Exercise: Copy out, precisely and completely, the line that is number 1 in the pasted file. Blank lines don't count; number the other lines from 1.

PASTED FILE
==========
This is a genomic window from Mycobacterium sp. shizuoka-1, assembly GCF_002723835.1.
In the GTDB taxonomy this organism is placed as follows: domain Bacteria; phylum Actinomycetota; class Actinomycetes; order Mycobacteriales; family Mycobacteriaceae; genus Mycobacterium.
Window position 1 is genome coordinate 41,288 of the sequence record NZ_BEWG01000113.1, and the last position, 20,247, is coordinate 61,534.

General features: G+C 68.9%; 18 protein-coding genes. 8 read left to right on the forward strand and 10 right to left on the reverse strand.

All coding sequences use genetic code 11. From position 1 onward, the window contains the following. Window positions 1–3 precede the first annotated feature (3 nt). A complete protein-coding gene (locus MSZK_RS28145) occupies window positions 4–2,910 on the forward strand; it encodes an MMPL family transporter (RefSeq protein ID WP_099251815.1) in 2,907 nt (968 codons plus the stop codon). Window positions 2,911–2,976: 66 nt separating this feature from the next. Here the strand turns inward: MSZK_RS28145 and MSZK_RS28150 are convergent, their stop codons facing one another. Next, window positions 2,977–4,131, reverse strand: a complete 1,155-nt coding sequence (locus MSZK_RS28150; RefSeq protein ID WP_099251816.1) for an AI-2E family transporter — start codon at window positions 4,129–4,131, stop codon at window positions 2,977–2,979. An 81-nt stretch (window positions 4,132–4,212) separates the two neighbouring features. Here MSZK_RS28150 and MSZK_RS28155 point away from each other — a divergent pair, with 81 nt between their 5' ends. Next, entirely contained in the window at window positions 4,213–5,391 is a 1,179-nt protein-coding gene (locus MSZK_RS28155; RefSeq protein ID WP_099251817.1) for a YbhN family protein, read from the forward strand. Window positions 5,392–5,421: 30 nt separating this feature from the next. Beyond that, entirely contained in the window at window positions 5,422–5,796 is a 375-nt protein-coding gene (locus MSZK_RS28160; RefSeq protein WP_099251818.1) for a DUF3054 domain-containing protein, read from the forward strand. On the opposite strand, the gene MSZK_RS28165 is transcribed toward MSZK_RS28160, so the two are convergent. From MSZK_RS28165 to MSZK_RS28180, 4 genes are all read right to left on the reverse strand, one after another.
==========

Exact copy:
This is a genomic window from Mycobacterium sp. shizuoka-1, assembly GCF_002723835.1.